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How to personalise your total diet replacement meal plan

Total diet replacement (TDR) has been hailed as the best way to lose enough weight to put type 2 diabetes into remission. That being said, we understand that life carries on no matter how you’re eating and that to feel like your best self, a combination of TDR and fresh meals might suit you better. Find out out how to combine TDR with one or two healthy, low-calorie meals a day as well as a few delicious recipes to get you started.
Annabel Nicholson
4/8/2022
11
min read
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Quick summary

  • Total diet replacement is a nutritionally-complete, low calorie way of eating that could help you lose an average of 15kg, the same amount shown to lead to successful reversal of type 2 diabetes
  • It is possible to replace a few total diet replacement meals with fresh, healthy meals that are low in calories while still maintaining weight loss
  • Non-starchy vegetables are recommended because they’re full of nutrients and fibre, and low in carbohydrates and calories
  • Adding a 200kcal meal to your total diet replacement plan adds flexibility and diversity, introduces you to health meal ideas before you return to regular eating, and can help reduce any bowel-related side effects you may experience on a liquid diet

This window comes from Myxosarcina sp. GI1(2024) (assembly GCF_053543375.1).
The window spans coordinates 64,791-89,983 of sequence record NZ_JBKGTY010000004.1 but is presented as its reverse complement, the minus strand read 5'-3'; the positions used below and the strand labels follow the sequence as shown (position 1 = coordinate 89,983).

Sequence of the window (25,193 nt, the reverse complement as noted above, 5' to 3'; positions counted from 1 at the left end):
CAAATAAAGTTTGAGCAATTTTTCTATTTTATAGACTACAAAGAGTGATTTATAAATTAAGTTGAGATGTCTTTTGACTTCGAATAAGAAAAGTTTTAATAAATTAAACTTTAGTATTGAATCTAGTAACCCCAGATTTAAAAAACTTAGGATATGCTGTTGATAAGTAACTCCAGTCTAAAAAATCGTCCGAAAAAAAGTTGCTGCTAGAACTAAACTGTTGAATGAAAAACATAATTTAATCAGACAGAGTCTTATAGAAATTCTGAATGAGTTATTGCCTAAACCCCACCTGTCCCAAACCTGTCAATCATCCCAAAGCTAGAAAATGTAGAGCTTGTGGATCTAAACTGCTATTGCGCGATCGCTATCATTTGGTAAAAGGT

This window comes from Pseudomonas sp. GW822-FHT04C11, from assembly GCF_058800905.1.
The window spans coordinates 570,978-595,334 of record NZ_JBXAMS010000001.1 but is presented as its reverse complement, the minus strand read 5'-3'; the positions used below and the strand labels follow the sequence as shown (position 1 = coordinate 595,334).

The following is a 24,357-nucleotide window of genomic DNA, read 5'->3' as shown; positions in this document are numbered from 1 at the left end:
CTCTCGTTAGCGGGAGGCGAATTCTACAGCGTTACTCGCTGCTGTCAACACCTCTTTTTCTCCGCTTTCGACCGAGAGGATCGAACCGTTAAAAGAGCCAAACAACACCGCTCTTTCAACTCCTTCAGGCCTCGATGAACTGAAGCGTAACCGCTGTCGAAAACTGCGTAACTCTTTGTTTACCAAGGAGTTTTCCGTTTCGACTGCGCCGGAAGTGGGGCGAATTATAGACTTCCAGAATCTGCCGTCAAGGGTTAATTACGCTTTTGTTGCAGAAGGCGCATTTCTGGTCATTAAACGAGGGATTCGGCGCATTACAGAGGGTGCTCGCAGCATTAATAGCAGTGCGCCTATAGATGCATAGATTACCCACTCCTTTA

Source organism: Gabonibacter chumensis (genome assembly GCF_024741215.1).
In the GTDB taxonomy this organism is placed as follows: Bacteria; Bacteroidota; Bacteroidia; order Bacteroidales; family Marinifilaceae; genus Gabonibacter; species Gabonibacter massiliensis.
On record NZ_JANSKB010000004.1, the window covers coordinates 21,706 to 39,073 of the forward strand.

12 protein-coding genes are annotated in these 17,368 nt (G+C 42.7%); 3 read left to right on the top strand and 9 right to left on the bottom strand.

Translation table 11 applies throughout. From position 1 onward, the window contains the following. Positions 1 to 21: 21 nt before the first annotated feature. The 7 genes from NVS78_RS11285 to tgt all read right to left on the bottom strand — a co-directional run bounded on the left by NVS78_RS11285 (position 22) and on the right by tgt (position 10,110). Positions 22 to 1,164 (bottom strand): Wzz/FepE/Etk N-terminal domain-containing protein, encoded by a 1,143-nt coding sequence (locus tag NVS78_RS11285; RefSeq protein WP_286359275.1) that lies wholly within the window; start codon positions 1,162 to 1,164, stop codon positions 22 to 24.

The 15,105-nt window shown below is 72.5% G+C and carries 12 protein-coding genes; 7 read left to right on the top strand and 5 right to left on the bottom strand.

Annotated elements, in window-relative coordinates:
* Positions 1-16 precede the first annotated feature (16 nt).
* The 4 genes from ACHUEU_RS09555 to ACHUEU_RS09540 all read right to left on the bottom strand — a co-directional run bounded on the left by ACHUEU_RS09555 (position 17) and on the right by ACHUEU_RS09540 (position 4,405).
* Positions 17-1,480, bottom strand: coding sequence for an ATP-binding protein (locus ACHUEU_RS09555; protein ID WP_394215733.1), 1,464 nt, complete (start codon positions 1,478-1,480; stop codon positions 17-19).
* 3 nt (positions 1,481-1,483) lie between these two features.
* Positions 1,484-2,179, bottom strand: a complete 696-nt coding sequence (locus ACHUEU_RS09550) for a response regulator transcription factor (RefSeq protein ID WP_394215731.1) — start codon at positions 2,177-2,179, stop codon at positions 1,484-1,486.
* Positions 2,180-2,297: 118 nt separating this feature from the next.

Creating and sustaining healthy habits is all about what suits you and your lifestyle. There’s no one single diet for type 2 diabetes, but there are plenty of options to explore. Finding a way of eating that you enjoy will help you stick to it and ultimately mean you reap the rewards of weight loss, steadier blood sugar levels, and perhaps even remission. 

Here at Habitual, our main offering includes a period of total diet replacement (TDR). During TDR, four nutritionally-complete porridges, soups, or shakes make up your 800-calorie diet each day to help you achieve weight loss, type 2 diabetes reversal, and habit change. TDR is the quickest and safest way to lose significant weight without surgery, and it’s been clinically proven to help people lose an average of 15kg of their body weight—the same amount seen to lead to successful reversal of type 2 diabetes in up to 60% of cases.[1] With all your nutritional needs taken care of, TDR frees up mental space by reducing the need to think about complicated diets, calories, or groceries. This mental break from food can help reset your mind and body as you prepare for a healthier, happier future.